CACI drops CSRA bid, clearing path for General Dynamics
General Dynamics should have a clear path to acquiring CSRA now after CACI withdrew its late, contesting bid to buy the IT contractor Wednesday.
General Dynamics offered to buy CSRA for $9.6 billion in February, merging it with its General Dynamics IT business. About a month later, CACI challenge the GDIT merger with a $7.2 billion bid for CSRA, at which point GD upped its bid to $9.7 billion.
CACI CEO Kenneth Asbury announced the withdrawal of that offer, despite the continued belief “that CACI and CSRA would be the superior strategic and financial business combination. The potential for such a high value and transformational transaction certainly warranted our pursuit of this unique opportunity.”
He added, “The combination would have created an industry leading pure play in the federal IT solutions and services market.”
Asbury is right about that — the CACI and CSRA combination would’ve emerged as a new federal IT services market leader with $21 billion revenue between fiscal 2014 and fiscal 2017, according to Govini analysis. Leidos, the actual market leader, earned $17.2 billion in federal IT services during that period.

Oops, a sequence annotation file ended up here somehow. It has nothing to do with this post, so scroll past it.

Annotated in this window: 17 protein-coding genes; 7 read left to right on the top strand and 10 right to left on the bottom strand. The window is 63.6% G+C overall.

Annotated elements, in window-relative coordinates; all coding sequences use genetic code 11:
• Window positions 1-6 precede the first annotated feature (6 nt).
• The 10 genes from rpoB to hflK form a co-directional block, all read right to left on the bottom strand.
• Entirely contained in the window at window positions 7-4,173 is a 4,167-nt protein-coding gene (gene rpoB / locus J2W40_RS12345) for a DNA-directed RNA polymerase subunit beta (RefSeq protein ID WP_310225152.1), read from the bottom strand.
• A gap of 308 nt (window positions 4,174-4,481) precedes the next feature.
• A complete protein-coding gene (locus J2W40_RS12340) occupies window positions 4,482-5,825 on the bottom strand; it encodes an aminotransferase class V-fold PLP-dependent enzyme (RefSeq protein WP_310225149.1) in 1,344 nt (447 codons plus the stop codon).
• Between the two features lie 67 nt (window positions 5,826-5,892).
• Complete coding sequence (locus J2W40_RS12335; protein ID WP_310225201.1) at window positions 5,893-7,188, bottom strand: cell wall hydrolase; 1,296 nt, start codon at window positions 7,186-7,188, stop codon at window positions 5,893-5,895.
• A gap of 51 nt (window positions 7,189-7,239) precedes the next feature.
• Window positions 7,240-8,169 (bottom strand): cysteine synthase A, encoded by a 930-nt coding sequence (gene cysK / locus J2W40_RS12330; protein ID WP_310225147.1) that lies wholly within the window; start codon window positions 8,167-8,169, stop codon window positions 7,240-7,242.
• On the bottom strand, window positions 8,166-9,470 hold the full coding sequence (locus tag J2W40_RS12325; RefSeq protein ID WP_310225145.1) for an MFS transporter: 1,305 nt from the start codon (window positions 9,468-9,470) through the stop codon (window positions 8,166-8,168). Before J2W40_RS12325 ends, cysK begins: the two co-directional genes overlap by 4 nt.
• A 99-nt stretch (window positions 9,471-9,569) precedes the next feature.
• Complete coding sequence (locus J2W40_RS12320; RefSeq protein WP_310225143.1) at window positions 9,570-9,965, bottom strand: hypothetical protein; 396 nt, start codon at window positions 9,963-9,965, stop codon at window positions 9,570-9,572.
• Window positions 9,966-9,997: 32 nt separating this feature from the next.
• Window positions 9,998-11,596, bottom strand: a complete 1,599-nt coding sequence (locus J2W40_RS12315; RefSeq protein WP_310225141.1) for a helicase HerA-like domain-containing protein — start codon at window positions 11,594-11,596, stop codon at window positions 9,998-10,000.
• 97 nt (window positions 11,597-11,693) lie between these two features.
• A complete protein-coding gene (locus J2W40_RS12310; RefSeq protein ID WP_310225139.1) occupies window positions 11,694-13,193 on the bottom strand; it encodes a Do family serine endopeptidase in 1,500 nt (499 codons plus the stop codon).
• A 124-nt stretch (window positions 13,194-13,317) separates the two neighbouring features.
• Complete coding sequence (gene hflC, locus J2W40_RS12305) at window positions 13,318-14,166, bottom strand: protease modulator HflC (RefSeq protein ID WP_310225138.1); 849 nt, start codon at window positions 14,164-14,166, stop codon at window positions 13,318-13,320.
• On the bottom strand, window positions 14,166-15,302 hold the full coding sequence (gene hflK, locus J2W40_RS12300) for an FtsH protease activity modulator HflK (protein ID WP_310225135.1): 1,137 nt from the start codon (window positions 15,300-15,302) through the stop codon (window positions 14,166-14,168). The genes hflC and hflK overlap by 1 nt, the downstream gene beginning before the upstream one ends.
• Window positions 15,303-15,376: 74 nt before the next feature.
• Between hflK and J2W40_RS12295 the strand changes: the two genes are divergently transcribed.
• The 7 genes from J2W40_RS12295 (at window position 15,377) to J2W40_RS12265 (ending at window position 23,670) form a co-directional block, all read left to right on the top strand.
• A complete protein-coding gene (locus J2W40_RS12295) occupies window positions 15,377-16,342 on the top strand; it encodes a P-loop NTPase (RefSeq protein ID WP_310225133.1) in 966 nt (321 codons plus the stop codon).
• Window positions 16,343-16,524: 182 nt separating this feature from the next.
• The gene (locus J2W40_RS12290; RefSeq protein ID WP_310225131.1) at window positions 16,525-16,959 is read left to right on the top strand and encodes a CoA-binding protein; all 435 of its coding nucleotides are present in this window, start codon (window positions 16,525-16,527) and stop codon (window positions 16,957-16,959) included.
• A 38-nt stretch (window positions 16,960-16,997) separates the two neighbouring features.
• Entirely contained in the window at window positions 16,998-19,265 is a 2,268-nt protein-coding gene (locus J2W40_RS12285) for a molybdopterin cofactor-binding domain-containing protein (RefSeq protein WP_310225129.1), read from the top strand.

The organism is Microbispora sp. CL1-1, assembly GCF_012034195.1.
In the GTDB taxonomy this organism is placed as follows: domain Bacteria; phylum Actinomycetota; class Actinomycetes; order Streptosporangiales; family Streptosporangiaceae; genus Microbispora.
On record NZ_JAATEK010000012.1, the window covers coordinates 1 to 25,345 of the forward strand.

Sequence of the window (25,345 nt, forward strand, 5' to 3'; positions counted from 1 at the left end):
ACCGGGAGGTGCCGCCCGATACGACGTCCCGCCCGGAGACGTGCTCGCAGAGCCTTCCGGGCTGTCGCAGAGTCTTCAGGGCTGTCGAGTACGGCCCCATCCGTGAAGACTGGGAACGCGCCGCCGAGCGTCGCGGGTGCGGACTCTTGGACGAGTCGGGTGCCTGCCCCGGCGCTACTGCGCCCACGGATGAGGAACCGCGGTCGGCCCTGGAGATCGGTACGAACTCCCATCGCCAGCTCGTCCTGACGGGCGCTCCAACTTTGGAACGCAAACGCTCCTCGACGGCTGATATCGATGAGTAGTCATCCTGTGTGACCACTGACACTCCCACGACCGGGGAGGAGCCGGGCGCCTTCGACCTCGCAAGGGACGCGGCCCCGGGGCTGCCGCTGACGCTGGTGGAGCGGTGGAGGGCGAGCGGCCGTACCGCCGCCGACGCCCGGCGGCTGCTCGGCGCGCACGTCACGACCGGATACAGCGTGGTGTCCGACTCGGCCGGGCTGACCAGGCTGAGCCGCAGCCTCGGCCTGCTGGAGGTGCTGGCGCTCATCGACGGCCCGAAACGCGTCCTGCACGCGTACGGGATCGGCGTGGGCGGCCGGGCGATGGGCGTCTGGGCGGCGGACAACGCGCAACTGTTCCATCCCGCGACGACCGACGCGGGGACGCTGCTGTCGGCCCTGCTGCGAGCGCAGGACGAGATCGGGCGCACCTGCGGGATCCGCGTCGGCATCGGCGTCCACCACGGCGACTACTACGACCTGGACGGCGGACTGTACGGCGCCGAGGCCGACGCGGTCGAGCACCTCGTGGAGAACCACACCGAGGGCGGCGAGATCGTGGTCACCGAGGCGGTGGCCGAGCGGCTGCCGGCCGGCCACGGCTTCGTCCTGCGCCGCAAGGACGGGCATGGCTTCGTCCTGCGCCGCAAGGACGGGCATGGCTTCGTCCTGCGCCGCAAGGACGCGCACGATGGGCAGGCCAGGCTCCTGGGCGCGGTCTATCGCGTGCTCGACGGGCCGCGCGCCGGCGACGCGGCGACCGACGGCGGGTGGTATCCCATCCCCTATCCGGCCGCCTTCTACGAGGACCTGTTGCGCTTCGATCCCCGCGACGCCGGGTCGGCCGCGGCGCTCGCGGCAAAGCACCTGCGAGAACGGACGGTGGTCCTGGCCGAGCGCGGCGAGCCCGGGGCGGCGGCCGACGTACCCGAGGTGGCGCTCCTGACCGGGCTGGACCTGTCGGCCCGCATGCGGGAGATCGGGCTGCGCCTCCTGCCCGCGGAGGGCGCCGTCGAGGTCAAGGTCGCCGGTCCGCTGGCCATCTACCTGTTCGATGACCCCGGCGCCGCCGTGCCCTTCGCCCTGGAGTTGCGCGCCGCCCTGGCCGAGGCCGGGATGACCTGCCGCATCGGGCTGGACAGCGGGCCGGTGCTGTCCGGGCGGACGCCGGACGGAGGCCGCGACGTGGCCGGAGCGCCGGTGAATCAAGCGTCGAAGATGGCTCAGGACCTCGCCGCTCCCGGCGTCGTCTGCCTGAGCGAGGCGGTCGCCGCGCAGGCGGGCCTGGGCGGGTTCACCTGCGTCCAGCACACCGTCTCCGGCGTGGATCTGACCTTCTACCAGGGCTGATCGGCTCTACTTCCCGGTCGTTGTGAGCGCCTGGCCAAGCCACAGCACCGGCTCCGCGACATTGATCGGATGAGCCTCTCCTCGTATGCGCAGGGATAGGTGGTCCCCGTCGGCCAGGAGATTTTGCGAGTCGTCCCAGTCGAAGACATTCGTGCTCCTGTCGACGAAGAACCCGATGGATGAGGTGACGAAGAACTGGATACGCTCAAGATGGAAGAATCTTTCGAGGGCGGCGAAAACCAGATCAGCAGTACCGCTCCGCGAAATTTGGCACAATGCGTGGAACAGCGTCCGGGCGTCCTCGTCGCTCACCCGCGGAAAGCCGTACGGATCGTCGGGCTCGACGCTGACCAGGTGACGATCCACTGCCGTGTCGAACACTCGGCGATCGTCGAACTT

For the likely General Dynamics acquisition of CSRA, it would be even bigger. The two IT services businesses combined for $22.7 billion between fiscal years 2014 and 2017.
By acquiring CSRA, General Dynamics will diversify its federal IT business, particularly at public safety and non-health civilian agencies.
But perhaps the biggest impact would come in its work with the Defense Department, according to Govini, nearly doubling General Dynamics’ business with the Pentagon.
“General Dynamics’ past performance rates would skyrocket in critical sectors, increasing within the Department of Defense by 93 percent, in HHS and VA by 59 percent, and more than tripling across public safety and other civilian agencies combined,” a Govini report explains.
Still, since the merger would have such an immense impact on its industrial base, the Defense Department has said it will review the deal for any market competition concerns.